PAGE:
Other very cool and pretty reasonably-priced spots include La Maison Sauvage and La Palette (both owned by the same proprietor, in addition to the restaurant Margherita – all located in the 6th arrondissement).
Chic cheap thrills
People-watching is by far the cheapest thrill you can find in Paris. It captures the essence of surviving on a budget in just one (or two) words. You experience the high of floating through Paris in haute-couture and extravagance beyond imagination, while spending approximately zero euros and probably (definitely) burning calories from the adrenaline pumping through your fashionista veins. So, in addition to costing you virtually nothing in the monetary sense of the term, people-watching single-handedly transforms into a sort of “Parisian athletics”, a wholeheartedly competitive sport.
On sunny days, an excellent spot to sit back, relax, and enjoy a nice round of people-watching would be the lawn or sitting chairs in Le Parc du Luxembourg located at the heart of one of Paris’s most “bougie” arrondissements, le 6ème. The second most desired spot for people-watching is any and every café that has a €2 espresso and a comfortable terrasse – a terrasse chauffé, that is, for the unpredictable weather that characterizes Paris so well. (Parisian cafes provide an extra bonus – many have free WIFI!)
Ever since I was a child, I’ve had something my family has coined a “staring problem”. Whether it was six-year-old me ogling the chocolate lava cake on someone’s plate next to me, or the 20-year-old me eyeing the female one block ahead wearing the €400 Acne jeans and the €700 Gucci fur-lined slides that I had just bookmarked on my computer in the “Unrealistic Dreams” tab. In Paris, I have never felt more normal in my ability to stare.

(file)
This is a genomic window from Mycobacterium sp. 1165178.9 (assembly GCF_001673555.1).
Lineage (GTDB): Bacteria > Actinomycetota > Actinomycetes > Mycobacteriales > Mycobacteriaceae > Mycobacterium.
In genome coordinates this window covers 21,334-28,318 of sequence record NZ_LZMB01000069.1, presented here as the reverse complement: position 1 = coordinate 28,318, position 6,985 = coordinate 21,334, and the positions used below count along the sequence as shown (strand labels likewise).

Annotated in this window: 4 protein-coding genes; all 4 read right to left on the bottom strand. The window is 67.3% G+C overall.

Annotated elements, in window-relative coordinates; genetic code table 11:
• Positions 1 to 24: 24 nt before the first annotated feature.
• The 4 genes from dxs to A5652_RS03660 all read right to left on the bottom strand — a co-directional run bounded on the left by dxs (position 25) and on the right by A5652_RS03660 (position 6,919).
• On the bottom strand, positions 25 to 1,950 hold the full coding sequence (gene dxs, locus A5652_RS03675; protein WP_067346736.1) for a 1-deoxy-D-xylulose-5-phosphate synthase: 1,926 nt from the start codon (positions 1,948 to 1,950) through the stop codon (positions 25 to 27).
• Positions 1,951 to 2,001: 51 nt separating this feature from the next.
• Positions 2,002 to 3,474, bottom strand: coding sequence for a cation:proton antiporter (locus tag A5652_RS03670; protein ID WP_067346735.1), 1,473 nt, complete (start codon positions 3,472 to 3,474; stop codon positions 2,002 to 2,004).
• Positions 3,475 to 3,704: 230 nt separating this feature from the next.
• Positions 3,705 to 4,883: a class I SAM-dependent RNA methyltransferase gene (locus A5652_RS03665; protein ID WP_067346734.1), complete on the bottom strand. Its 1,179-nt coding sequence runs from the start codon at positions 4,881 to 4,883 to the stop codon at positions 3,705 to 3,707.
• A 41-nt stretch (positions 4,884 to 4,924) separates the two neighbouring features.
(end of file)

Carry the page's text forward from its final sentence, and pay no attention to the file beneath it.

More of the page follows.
In short, “people-watching” is the acceptable Parisian term for “staring problem”. Either way, in an environment where it’s normalized, why not take advantage of your time in Paris by staring at the best and glaring at the worst?!
Picnics, picnics, picnics!
As we all know far too well, the best, cutest, and most Instagram-able Parisian food spots are not kind to the wallet. Whether your #goals consist of snapping the perfect Café de Flore picture – complete with a croissant, orange pressée, and un express or if you prefer the cute café vibe that Kitsuné Café or Boot Café has to offer, let’s be real: the ideal Parisian snapshot is not affordable on a daily basis.
The easiest fix to this problem is a picnic. Whether running solo or with a group of friends, picnics are the ideal lunch or dinner solution. Not only because you can tweak your meal to your liking – buying only those products on special or sticking to the cheapest essentials (baguette, cheese, wine) – but more so because you can indulge in the Parisian experience.
Whether you decide to sit by the Seine, on a bench at Giverny, or in front of the Tour Eiffel, picnics offer us yet another opportunity to place ourselves into the timeless creations of Monet, Cézanne, or Dégas. Choosing to picnic is not only a frugal and convenient way to spend less on meals, but it affords you with the romantically simple experience of time traveling back into a world that most only dream about.
Au Revoir et à Bientôt
Paris, time and time again, offers me every temptation known to woman-kind. Whether it be the shopping, the eating, or the pampering, one must always remember that it only takes a few small tricks to bypass the massive deficit that is a very real possibility in your future here in Paris. Living the ideal Parisian experience as a student on a budget has been a rewarding challenge that I will hold dear to my heart forever.
That being said, I am undoubtedly looking forward to the time I return and do this town on a working woman’s salary (I can only imagine…)!